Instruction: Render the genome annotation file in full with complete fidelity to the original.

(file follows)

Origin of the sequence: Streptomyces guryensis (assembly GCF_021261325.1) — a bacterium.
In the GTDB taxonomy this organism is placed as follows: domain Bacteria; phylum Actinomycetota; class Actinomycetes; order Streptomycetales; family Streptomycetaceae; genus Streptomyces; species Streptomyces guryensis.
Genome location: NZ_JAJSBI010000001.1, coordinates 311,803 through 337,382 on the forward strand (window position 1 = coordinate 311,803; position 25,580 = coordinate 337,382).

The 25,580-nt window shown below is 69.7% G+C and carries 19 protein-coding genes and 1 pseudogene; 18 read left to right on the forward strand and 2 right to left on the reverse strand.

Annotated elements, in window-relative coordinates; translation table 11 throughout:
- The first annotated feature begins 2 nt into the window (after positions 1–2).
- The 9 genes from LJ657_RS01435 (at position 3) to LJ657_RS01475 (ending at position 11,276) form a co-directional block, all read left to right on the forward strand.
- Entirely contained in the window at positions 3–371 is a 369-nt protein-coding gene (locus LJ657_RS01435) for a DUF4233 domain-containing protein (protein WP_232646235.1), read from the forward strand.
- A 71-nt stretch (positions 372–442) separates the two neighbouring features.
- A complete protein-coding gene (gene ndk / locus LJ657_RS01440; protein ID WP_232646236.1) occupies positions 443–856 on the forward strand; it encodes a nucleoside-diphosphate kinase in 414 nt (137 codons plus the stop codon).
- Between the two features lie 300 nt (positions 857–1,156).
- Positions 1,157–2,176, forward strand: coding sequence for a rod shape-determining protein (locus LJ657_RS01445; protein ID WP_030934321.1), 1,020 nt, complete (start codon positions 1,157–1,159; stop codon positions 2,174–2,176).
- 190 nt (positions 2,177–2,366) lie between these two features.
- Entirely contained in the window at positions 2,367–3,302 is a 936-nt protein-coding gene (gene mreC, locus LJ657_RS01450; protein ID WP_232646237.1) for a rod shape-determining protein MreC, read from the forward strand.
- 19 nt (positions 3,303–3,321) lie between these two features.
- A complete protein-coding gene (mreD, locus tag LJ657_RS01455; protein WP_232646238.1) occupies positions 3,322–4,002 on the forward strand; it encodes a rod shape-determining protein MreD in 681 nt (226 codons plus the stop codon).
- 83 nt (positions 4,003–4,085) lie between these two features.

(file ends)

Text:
Origin of the sequence: Streptomyces guryensis (assembly GCF_021261325.1) — a bacterium.
In the GTDB taxonomy this organism is placed as follows: domain Bacteria; phylum Actinomycetota; class Actinomycetes; order Streptomycetales; family Streptomycetaceae; genus Streptomyces; species Streptomyces guryensis.
Genome location: NZ_JAJSBI010000001.1, coordinates 311,803 through 337,382 on the forward strand (window position 1 = coordinate 311,803; position 25,580 = coordinate 337,382).

The 25,580-nt window shown below is 69.7% G+C and carries 19 protein-coding genes and 1 pseudogene; 18 read left to right on the forward strand and 2 right to left on the reverse strand.

Annotated elements, in window-relative coordinates; translation table 11 throughout:
- The first annotated feature begins 2 nt into the window (after positions 1–2).
- The 9 genes from LJ657_RS01435 (at position 3) to LJ657_RS01475 (ending at position 11,276) form a co-directional block, all read left to right on the forward strand.
- Entirely contained in the window at positions 3–371 is a 369-nt protein-coding gene (locus LJ657_RS01435) for a DUF4233 domain-containing protein (protein WP_232646235.1), read from the forward strand.
- A 71-nt stretch (positions 372–442) separates the two neighbouring features.
- A complete protein-coding gene (gene ndk / locus LJ657_RS01440; protein ID WP_232646236.1) occupies positions 443–856 on the forward strand; it encodes a nucleoside-diphosphate kinase in 414 nt (137 codons plus the stop codon).
- Between the two features lie 300 nt (positions 857–1,156).
- Positions 1,157–2,176, forward strand: coding sequence for a rod shape-determining protein (locus LJ657_RS01445; protein ID WP_030934321.1), 1,020 nt, complete (start codon positions 1,157–1,159; stop codon positions 2,174–2,176).
- 190 nt (positions 2,177–2,366) lie between these two features.
- Entirely contained in the window at positions 2,367–3,302 is a 936-nt protein-coding gene (gene mreC, locus LJ657_RS01450; protein ID WP_232646237.1) for a rod shape-determining protein MreC, read from the forward strand.
- 19 nt (positions 3,303–3,321) lie between these two features.
- A complete protein-coding gene (mreD, locus tag LJ657_RS01455; protein WP_232646238.1) occupies positions 3,322–4,002 on the forward strand; it encodes a rod shape-determining protein MreD in 681 nt (226 codons plus the stop codon).
- 83 nt (positions 4,003–4,085) lie between these two features.